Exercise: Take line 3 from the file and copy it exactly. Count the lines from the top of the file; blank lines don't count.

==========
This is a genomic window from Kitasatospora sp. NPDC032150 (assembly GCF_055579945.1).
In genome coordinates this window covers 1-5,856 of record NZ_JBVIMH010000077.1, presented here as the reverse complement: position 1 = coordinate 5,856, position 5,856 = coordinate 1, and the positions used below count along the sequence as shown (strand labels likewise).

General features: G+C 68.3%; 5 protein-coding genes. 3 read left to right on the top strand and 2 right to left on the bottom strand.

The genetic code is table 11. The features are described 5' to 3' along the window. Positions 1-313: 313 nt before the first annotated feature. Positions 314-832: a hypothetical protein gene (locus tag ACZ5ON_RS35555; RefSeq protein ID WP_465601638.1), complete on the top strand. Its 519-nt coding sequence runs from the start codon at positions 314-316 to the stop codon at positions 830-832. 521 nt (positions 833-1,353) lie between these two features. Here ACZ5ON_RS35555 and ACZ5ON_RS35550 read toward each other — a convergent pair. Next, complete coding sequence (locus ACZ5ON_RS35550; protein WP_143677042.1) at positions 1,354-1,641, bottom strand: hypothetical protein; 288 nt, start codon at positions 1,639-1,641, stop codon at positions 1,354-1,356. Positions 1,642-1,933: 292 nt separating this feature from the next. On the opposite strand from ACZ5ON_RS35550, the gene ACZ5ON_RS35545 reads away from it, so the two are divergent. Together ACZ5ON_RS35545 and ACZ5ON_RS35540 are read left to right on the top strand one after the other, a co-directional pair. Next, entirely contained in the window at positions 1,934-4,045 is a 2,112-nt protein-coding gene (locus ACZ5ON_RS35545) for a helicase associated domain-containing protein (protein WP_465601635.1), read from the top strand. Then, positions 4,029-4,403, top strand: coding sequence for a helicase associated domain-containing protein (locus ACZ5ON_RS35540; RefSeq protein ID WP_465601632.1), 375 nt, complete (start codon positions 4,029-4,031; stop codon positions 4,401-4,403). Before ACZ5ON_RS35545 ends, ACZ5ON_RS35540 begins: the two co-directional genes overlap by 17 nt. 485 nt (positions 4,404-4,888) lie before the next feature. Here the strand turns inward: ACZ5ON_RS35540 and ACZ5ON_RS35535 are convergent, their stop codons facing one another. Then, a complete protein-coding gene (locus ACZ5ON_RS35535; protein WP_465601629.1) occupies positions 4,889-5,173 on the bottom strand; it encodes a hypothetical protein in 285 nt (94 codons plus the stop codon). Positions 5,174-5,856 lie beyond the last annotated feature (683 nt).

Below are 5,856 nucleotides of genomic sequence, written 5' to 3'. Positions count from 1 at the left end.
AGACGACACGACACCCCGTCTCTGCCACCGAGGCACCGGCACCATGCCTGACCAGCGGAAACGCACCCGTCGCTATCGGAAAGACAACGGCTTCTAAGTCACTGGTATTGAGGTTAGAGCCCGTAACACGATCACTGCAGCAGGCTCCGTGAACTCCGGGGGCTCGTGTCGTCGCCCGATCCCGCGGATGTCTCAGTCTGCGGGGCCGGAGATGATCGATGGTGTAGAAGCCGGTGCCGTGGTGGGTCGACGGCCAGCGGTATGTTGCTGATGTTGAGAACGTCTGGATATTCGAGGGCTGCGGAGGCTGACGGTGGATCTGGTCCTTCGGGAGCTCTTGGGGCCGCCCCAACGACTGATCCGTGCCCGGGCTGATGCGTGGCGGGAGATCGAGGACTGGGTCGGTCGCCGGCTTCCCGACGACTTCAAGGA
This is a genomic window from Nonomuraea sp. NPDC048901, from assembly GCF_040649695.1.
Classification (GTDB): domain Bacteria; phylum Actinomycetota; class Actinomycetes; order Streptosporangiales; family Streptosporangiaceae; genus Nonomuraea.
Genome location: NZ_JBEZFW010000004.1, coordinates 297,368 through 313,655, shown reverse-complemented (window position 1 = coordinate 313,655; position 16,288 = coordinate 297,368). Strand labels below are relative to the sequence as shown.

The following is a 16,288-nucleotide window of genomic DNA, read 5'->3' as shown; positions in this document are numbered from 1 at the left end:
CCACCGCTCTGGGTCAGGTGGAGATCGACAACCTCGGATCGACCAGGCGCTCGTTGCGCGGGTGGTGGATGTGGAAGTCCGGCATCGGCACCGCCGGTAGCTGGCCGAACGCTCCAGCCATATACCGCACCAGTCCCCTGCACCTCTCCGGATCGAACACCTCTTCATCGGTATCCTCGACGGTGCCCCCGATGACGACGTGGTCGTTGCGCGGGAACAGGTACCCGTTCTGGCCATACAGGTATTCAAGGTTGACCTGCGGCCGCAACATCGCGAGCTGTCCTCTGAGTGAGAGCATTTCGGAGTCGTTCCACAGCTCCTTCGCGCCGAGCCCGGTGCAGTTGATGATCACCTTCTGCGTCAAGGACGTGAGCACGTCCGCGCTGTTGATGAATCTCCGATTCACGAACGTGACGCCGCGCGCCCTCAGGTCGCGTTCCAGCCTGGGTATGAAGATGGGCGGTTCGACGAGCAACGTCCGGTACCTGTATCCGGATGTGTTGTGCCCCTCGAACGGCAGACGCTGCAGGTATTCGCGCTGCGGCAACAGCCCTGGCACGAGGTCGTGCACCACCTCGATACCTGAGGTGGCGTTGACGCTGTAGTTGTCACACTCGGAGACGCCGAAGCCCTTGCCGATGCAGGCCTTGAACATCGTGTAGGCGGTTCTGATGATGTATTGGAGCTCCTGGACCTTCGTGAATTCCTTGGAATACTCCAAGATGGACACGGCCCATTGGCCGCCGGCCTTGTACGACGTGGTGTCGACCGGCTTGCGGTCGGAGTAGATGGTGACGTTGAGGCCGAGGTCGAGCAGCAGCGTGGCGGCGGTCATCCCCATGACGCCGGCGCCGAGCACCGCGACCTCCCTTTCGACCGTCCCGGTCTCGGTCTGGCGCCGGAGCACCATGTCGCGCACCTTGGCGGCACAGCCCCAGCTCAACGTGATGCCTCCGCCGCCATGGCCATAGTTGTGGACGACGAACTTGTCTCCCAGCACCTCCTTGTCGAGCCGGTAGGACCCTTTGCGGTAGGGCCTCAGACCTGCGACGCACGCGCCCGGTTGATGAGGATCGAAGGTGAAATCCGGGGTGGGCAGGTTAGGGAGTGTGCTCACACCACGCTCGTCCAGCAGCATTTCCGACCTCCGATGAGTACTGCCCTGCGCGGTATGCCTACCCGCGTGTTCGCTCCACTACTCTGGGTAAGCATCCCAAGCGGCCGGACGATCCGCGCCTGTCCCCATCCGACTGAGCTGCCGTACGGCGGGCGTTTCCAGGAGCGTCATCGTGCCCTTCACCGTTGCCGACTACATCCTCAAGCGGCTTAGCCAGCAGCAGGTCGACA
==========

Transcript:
General features: G+C 68.3%; 5 protein-coding genes. 3 read left to right on the top strand and 2 right to left on the bottom strand.